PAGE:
Bradshaw - generations that are socially generated, but...

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In Ted K. Bradshaws article, “Theories of Poverty and Anti-Poverty Programs in Community Development” explains how poverty theories—individual deficiencies, cultural belief systems, and structure of poverty—mold the community’s anti-poverty plans. The first theory, Individual Deficiencies is a complex and multi meaning premise “that focuses on the individual as responsible for their poverty situation” (Bradshaw P.18). These premises and explanations all stem from politicians, economists, religious doctrines, and authors. For instance, political conservatives hold individuals who face poverty responsible for formulating their own issues and believe “that hard work and better choices [they] could have avoided their problems” (Bradshaw P.18). Culture of Poverty, the second theory, which is at times correlated with the individual theory of poverty, “suggests that poverty is created by the transmission over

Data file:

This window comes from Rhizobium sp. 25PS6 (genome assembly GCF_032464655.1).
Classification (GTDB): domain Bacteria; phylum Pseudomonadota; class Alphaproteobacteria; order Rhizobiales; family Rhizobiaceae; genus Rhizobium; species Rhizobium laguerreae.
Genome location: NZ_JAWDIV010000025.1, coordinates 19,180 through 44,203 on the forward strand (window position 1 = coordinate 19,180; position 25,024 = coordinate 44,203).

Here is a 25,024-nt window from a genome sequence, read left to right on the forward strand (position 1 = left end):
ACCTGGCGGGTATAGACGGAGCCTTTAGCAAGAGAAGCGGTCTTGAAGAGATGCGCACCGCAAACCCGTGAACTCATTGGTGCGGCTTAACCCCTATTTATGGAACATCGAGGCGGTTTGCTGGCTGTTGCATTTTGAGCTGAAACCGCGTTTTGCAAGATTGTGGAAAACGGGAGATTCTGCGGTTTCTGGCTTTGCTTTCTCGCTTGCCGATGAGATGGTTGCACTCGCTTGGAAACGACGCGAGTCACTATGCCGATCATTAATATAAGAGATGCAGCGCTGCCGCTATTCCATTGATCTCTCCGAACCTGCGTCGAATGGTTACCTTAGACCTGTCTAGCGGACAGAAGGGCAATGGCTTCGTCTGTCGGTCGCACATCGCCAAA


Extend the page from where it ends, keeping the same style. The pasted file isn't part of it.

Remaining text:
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Unformatted text preview: generations that are socially generated, but individually held (Bradshaw P. 20). Since culture is created and enabled by society makes it different than the individual theory. This second theory, furthermore, includes poor people in ghettos, regions, or social contexts where they develop a shared set of beliefs, values and norms for behavior that are separate from but embedded in the culture of main society (Bradshaw P. 20). The third theory, Structural Poverty, is based on the economical, political, and social systems, which cause people to have limited opportunities and resources with which to achieve income and well being (Bradshaw P.22). In an economic sense, Marx believed capitalism was created to reserve [the] army of the unemployed (P.22). Research also proves that wealthier people are more politically inclined compared to their opposites, the poor....
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